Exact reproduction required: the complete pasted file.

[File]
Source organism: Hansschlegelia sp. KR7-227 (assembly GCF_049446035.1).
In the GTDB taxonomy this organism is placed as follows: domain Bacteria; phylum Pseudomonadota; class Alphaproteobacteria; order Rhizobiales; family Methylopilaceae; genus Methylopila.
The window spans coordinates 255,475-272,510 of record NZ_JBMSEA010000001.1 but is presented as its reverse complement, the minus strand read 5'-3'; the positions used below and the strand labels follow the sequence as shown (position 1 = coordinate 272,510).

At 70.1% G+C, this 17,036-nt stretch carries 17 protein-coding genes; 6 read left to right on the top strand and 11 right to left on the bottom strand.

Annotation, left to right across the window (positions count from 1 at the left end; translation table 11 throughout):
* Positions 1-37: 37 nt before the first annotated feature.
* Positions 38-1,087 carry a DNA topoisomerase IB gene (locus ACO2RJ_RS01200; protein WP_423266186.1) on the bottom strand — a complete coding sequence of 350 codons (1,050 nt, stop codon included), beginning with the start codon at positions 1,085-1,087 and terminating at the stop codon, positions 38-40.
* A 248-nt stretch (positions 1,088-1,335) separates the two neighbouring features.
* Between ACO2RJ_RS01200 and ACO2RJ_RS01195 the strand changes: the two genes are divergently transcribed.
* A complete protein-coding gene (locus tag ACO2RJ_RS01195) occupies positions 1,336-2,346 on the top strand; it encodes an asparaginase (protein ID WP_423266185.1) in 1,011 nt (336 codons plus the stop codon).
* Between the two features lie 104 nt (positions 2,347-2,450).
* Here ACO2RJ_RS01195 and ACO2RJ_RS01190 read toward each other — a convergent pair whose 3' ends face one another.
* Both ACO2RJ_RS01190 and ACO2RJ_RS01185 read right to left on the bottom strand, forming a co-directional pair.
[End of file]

Source organism: Hansschlegelia sp. KR7-227 (assembly GCF_049446035.1).
In the GTDB taxonomy this organism is placed as follows: domain Bacteria; phylum Pseudomonadota; class Alphaproteobacteria; order Rhizobiales; family Methylopilaceae; genus Methylopila.
The window spans coordinates 255,475-272,510 of record NZ_JBMSEA010000001.1 but is presented as its reverse complement, the minus strand read 5'-3'; the positions used below and the strand labels follow the sequence as shown (position 1 = coordinate 272,510).

At 70.1% G+C, this 17,036-nt stretch carries 17 protein-coding genes; 6 read left to right on the top strand and 11 right to left on the bottom strand.

Annotation, left to right across the window (positions count from 1 at the left end; translation table 11 throughout):
* Positions 1-37: 37 nt before the first annotated feature.
* Positions 38-1,087 carry a DNA topoisomerase IB gene (locus ACO2RJ_RS01200; protein WP_423266186.1) on the bottom strand — a complete coding sequence of 350 codons (1,050 nt, stop codon included), beginning with the start codon at positions 1,085-1,087 and terminating at the stop codon, positions 38-40.
* A 248-nt stretch (positions 1,088-1,335) separates the two neighbouring features.
* Between ACO2RJ_RS01200 and ACO2RJ_RS01195 the strand changes: the two genes are divergently transcribed.
* A complete protein-coding gene (locus tag ACO2RJ_RS01195) occupies positions 1,336-2,346 on the top strand; it encodes an asparaginase (protein ID WP_423266185.1) in 1,011 nt (336 codons plus the stop codon).
* Between the two features lie 104 nt (positions 2,347-2,450).
* Here ACO2RJ_RS01195 and ACO2RJ_RS01190 read toward each other — a convergent pair whose 3' ends face one another.
* Both ACO2RJ_RS01190 and ACO2RJ_RS01185 read right to left on the bottom strand, forming a co-directional pair.